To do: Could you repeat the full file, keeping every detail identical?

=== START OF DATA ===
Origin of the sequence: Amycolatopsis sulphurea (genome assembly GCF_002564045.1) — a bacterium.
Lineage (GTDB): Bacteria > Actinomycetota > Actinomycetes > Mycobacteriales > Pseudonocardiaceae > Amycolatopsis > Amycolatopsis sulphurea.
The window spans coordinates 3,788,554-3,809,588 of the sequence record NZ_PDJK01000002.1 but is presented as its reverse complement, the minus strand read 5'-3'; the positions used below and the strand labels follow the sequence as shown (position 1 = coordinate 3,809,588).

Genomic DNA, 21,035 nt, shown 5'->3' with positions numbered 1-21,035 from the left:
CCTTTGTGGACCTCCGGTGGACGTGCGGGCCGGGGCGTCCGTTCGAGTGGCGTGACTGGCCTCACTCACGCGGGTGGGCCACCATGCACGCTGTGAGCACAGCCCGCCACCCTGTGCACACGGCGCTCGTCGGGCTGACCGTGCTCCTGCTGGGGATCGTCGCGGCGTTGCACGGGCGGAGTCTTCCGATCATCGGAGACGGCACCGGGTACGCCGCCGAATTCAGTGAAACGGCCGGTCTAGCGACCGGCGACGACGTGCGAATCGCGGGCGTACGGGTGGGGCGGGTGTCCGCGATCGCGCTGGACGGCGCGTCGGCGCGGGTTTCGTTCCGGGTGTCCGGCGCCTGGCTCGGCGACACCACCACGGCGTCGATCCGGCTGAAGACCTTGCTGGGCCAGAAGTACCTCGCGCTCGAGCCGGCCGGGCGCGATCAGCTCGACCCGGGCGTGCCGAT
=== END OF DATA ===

Origin of the sequence: Amycolatopsis sulphurea (genome assembly GCF_002564045.1) — a bacterium.
Lineage (GTDB): Bacteria > Actinomycetota > Actinomycetes > Mycobacteriales > Pseudonocardiaceae > Amycolatopsis > Amycolatopsis sulphurea.
The window spans coordinates 3,788,554-3,809,588 of the sequence record NZ_PDJK01000002.1 but is presented as its reverse complement, the minus strand read 5'-3'; the positions used below and the strand labels follow the sequence as shown (position 1 = coordinate 3,809,588).

Genomic DNA, 21,035 nt, shown 5'->3' with positions numbered 1-21,035 from the left:
CCTTTGTGGACCTCCGGTGGACGTGCGGGCCGGGGCGTCCGTTCGAGTGGCGTGACTGGCCTCACTCACGCGGGTGGGCCACCATGCACGCTGTGAGCACAGCCCGCCACCCTGTGCACACGGCGCTCGTCGGGCTGACCGTGCTCCTGCTGGGGATCGTCGCGGCGTTGCACGGGCGGAGTCTTCCGATCATCGGAGACGGCACCGGGTACGCCGCCGAATTCAGTGAAACGGCCGGTCTAGCGACCGGCGACGACGTGCGAATCGCGGGCGTACGGGTGGGGCGGGTGTCCGCGATCGCGCTGGACGGCGCGTCGGCGCGGGTTTCGTTCCGGGTGTCCGGCGCCTGGCTCGGCGACACCACCACGGCGTCGATCCGGCTGAAGACCTTGCTGGGCCAGAAGTACCTCGCGCTCGAGCCGGCCGGGCGCGATCAGCTCGACCCGGGCGTGCCGAT